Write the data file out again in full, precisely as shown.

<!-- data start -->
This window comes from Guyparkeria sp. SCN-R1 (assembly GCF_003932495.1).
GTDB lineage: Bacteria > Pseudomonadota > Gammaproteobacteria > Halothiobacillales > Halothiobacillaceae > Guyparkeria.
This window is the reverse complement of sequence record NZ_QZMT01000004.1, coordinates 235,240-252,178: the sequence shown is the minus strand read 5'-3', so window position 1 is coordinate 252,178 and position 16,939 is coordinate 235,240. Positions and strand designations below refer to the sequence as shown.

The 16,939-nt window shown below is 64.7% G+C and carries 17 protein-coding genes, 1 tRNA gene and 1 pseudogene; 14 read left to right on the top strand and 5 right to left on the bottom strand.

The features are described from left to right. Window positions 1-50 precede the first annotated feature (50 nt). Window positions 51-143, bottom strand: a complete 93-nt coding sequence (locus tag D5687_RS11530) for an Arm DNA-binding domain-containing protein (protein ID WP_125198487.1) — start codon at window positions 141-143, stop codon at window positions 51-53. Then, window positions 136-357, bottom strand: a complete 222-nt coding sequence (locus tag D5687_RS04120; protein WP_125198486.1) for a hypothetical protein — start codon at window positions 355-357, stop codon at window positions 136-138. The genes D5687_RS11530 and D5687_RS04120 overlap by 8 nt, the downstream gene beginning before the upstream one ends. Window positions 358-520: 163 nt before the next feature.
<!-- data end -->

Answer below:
This window comes from Guyparkeria sp. SCN-R1 (assembly GCF_003932495.1).
GTDB lineage: Bacteria > Pseudomonadota > Gammaproteobacteria > Halothiobacillales > Halothiobacillaceae > Guyparkeria.
This window is the reverse complement of sequence record NZ_QZMT01000004.1, coordinates 235,240-252,178: the sequence shown is the minus strand read 5'-3', so window position 1 is coordinate 252,178 and position 16,939 is coordinate 235,240. Positions and strand designations below refer to the sequence as shown.

The 16,939-nt window shown below is 64.7% G+C and carries 17 protein-coding genes, 1 tRNA gene and 1 pseudogene; 14 read left to right on the top strand and 5 right to left on the bottom strand.

The features are described from left to right. Window positions 1-50 precede the first annotated feature (50 nt). Window positions 51-143, bottom strand: a complete 93-nt coding sequence (locus tag D5687_RS11530) for an Arm DNA-binding domain-containing protein (protein ID WP_125198487.1) — start codon at window positions 141-143, stop codon at window positions 51-53. Then, window positions 136-357, bottom strand: a complete 222-nt coding sequence (locus tag D5687_RS04120; protein WP_125198486.1) for a hypothetical protein — start codon at window positions 355-357, stop codon at window positions 136-138. The genes D5687_RS11530 and D5687_RS04120 overlap by 8 nt, the downstream gene beginning before the upstream one ends. Window positions 358-520: 163 nt before the next feature.